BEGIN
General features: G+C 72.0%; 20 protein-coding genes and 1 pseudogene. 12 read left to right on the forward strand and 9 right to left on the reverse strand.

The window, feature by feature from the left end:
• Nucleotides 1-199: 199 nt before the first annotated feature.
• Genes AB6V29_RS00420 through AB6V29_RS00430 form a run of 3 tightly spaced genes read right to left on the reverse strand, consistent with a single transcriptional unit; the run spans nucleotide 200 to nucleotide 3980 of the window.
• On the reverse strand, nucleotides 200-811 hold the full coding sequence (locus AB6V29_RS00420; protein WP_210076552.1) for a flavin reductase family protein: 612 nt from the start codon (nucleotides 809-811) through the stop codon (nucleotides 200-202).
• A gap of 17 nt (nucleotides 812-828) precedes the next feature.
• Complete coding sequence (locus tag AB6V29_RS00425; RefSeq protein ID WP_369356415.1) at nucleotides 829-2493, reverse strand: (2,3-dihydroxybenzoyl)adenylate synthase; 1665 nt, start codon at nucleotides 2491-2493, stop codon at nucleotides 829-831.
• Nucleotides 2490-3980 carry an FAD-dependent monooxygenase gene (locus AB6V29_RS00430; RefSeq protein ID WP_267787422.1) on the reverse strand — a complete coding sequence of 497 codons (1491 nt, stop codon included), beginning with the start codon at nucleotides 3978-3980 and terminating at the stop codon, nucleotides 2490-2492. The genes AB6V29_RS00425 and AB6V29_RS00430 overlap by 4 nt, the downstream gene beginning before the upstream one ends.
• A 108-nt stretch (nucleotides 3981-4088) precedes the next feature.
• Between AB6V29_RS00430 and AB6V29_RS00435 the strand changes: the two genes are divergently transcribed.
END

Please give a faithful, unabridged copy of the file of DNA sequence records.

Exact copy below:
General features: G+C 72.0%; 20 protein-coding genes and 1 pseudogene. 12 read left to right on the forward strand and 9 right to left on the reverse strand.

The window, feature by feature from the left end:
• Nucleotides 1-199: 199 nt before the first annotated feature.
• Genes AB6V29_RS00420 through AB6V29_RS00430 form a run of 3 tightly spaced genes read right to left on the reverse strand, consistent with a single transcriptional unit; the run spans nucleotide 200 to nucleotide 3980 of the window.
• On the reverse strand, nucleotides 200-811 hold the full coding sequence (locus AB6V29_RS00420; protein WP_210076552.1) for a flavin reductase family protein: 612 nt from the start codon (nucleotides 809-811) through the stop codon (nucleotides 200-202).
• A gap of 17 nt (nucleotides 812-828) precedes the next feature.
• Complete coding sequence (locus tag AB6V29_RS00425; RefSeq protein ID WP_369356415.1) at nucleotides 829-2493, reverse strand: (2,3-dihydroxybenzoyl)adenylate synthase; 1665 nt, start codon at nucleotides 2491-2493, stop codon at nucleotides 829-831.
• Nucleotides 2490-3980 carry an FAD-dependent monooxygenase gene (locus AB6V29_RS00430; RefSeq protein ID WP_267787422.1) on the reverse strand — a complete coding sequence of 497 codons (1491 nt, stop codon included), beginning with the start codon at nucleotides 3978-3980 and terminating at the stop codon, nucleotides 2490-2492. The genes AB6V29_RS00425 and AB6V29_RS00430 overlap by 4 nt, the downstream gene beginning before the upstream one ends.
• A 108-nt stretch (nucleotides 3981-4088) precedes the next feature.
• Between AB6V29_RS00430 and AB6V29_RS00435 the strand changes: the two genes are divergently transcribed.